W3C home > Mailing lists > Public > public-webapps@w3.org > July to September 2009

Re: File API to separate reading from files

From: Nikunj R. Mehta <nikunj.mehta@oracle.com>
Date: Wed, 19 Aug 2009 12:33:57 -0700
Cc: Web Applications Working Group WG <public-webapps@w3.org>
Message-Id: <9A2880D3-0108-466F-A769-A909C1717E3C@oracle.com>
To: Jonas Sicking <jonas@sicking.cc>

On Aug 19, 2009, at 12:21 PM, Jonas Sicking wrote:

> On Wed, Aug 19, 2009 at 11:47 AM, Nikunj R.
> Mehta<nikunj.mehta@oracle.com> wrote:
>> Here's an alternative, more easily extensible, proposal for reading  
>> files.
>> It provides applications a way to read small amounts of data at a  
>> time. It
>> also allows applications to concurrently read the same file.
>> Firstly, there is a simple interface to access file metadata. This  
>> metadata
>> is always accessed synchronously. A file object could be passed to  
>> XHR, in
>> which case it can upload the file during the send() process.
>> interface File {
>>   readonly attribute DOMString name;
>> readonly attribute DOMString mediaType;
>> readonly atribute DOMString url;
>> readonly attribute unsigned long long size;
>> }
>> Secondly, a list of files can be obtained using some UI.
>> typedef sequence<File> FileList;
>> Thirdly, an abstract interface is an input stream that is not  
>> limited to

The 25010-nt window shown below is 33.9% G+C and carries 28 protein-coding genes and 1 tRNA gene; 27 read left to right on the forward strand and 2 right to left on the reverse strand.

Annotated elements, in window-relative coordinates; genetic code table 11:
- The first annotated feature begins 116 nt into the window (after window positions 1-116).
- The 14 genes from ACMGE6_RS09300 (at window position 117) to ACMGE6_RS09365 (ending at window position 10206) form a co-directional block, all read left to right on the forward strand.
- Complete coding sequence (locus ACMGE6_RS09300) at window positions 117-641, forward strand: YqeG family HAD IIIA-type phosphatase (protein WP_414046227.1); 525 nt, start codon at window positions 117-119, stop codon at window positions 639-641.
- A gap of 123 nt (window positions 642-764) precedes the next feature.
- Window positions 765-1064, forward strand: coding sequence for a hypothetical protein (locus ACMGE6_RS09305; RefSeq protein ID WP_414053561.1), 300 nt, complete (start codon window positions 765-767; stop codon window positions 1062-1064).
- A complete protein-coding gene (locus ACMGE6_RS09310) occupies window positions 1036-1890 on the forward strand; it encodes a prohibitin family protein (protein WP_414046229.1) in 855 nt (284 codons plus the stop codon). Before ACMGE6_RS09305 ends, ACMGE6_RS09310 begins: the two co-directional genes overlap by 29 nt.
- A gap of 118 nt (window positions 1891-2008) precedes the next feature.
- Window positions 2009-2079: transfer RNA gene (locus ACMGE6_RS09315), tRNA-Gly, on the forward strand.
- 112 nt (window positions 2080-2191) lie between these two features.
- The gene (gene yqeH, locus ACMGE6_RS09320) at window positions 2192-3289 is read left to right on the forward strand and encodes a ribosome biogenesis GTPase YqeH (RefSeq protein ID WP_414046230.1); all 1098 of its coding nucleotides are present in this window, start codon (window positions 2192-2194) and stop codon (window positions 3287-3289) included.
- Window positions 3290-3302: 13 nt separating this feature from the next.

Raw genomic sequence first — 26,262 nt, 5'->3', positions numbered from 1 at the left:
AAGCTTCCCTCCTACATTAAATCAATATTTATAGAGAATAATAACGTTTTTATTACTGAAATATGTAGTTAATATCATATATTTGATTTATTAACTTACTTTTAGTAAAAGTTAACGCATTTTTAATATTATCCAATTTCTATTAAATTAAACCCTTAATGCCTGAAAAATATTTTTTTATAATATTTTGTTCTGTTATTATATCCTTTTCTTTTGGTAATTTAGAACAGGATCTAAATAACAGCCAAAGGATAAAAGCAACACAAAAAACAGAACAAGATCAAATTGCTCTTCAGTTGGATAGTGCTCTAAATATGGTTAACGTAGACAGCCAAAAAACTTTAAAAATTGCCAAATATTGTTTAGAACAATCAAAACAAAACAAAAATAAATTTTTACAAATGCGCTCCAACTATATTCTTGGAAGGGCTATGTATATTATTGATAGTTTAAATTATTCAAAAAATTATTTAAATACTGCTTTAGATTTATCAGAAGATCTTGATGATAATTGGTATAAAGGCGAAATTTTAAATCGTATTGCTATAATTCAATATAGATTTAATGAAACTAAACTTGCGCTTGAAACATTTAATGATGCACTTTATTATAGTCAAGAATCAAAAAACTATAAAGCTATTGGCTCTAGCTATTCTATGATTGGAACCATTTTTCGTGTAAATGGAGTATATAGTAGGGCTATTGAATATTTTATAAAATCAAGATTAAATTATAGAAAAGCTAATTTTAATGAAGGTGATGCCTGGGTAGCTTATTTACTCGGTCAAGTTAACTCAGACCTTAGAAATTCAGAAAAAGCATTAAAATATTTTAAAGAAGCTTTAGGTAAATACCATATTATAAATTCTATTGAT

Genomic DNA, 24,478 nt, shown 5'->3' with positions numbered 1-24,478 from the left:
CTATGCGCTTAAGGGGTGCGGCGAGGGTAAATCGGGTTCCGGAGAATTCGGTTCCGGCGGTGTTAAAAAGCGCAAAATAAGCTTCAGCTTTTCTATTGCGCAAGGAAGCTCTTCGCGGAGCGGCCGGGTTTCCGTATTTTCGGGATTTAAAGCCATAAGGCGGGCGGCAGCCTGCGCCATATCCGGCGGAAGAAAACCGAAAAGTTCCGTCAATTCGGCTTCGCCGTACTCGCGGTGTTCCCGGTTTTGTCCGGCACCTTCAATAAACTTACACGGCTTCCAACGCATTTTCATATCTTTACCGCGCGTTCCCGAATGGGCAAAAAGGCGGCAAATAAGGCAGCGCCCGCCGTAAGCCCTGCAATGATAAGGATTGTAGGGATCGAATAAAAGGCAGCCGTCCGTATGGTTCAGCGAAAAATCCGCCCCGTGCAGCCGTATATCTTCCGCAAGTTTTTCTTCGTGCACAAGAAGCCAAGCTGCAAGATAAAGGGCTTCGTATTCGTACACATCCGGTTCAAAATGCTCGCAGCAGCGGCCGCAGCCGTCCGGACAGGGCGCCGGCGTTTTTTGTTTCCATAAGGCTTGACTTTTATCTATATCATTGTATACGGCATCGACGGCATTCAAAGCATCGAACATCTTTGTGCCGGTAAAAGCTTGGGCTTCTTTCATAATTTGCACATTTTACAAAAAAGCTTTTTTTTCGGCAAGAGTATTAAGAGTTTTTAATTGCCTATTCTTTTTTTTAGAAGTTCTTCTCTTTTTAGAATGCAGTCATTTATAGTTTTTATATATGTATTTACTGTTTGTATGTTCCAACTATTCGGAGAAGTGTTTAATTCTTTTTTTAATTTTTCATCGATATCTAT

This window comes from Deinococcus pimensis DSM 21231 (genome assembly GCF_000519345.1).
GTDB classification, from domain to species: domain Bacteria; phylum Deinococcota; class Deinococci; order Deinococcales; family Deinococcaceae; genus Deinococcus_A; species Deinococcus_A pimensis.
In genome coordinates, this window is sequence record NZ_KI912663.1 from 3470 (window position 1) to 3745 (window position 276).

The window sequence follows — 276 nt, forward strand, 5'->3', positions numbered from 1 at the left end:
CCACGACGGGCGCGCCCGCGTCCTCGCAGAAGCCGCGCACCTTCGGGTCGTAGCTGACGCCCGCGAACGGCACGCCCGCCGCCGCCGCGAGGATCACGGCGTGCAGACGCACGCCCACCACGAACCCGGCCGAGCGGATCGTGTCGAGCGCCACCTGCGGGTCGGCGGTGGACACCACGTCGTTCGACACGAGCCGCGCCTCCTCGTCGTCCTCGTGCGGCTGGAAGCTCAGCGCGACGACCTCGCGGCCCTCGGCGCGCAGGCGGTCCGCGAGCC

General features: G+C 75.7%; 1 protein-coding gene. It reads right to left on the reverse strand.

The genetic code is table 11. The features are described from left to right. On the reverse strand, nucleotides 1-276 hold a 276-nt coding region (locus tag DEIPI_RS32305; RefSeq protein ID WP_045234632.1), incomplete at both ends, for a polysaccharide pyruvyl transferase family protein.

>> files. It works at the level of bytes that files are made of. The  
>> read()
>> operation can specify the extent that is required. If an  
>> application wishes
>> to read small increments, it can thus specify those increments. Of  
>> course,
>> the File interface identifies its size, so the application can  
>> suitably
>> choose increments. Processing of blocks read from the file occurs in
>> callbacks. XHR could also consider taking an InputStream parameter  
>> during
>> the send() operation.
>> interface InputStream {
>>   read(in DataHandler, [optional in] long long offset, [optional  
>> in] long
>> long length);
>> abort();
>> attribute Function onerror;
>> }
>> Fourthly, reading a block of bytes is supported through an  
>> interface that
>> accepts an array of integers. This is similar to the Gears Blob  
>> interface.
>> [CallBack=FunctionOnly]
>> interface DataHandler {
>>   handle(in sequence<int> data);
>> }
>> Fifthly, a file can be used for reading an input stream by  
>> specifying the
>> name of a file when constructing the stream
>> [Constructor(in File toOpen)]
>> interface FileInputStream : InputStream {
>> }
>> Sixthly, one can create various kinds of derived readers such as text
>> reader, binary string reader, and data URL reader. By inheriting from
>> InputStream, the basic mechanisms such as abort and onerror are  
>> inherited.
>> Moreover, the base read behavior is altered by the subclass  
>> although it
>> behaves in a similar manner, except that the data seen outside is  
>> different.